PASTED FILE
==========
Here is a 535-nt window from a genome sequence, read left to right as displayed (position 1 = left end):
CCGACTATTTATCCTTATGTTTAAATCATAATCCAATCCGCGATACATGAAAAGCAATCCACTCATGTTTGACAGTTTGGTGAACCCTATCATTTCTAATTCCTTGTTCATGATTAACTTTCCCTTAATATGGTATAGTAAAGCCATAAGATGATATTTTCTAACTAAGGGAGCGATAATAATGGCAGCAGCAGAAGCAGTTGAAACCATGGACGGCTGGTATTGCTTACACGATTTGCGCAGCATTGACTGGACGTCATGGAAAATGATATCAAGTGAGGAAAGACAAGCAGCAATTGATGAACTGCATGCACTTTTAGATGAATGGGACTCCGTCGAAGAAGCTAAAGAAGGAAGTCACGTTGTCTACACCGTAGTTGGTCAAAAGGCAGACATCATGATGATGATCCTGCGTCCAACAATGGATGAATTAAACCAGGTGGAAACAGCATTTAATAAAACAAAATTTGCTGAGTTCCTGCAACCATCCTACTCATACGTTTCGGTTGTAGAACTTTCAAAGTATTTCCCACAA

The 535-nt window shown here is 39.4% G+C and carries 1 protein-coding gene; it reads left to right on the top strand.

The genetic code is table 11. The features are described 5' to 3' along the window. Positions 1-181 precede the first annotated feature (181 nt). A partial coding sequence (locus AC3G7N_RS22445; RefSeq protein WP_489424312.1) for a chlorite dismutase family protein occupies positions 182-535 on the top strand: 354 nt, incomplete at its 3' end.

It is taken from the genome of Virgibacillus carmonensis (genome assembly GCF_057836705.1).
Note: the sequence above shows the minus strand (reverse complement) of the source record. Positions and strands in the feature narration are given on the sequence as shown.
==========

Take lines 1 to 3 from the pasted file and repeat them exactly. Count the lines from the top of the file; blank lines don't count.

Here is a 535-nt window from a genome sequence, read left to right as displayed (position 1 = left end):
CCGACTATTTATCCTTATGTTTAAATCATAATCCAATCCGCGATACATGAAAAGCAATCCACTCATGTTTGACAGTTTGGTGAACCCTATCATTTCTAATTCCTTGTTCATGATTAACTTTCCCTTAATATGGTATAGTAAAGCCATAAGATGATATTTTCTAACTAAGGGAGCGATAATAATGGCAGCAGCAGAAGCAGTTGAAACCATGGACGGCTGGTATTGCTTACACGATTTGCGCAGCATTGACTGGACGTCATGGAAAATGATATCAAGTGAGGAAAGACAAGCAGCAATTGATGAACTGCATGCACTTTTAGATGAATGGGACTCCGTCGAAGAAGCTAAAGAAGGAAGTCACGTTGTCTACACCGTAGTTGGTCAAAAGGCAGACATCATGATGATGATCCTGCGTCCAACAATGGATGAATTAAACCAGGTGGAAACAGCATTTAATAAAACAAAATTTGCTGAGTTCCTGCAACCATCCTACTCATACGTTTCGGTTGTAGAACTTTCAAAGTATTTCCCACAA

The 535-nt window shown here is 39.4% G+C and carries 1 protein-coding gene; it reads left to right on the top strand.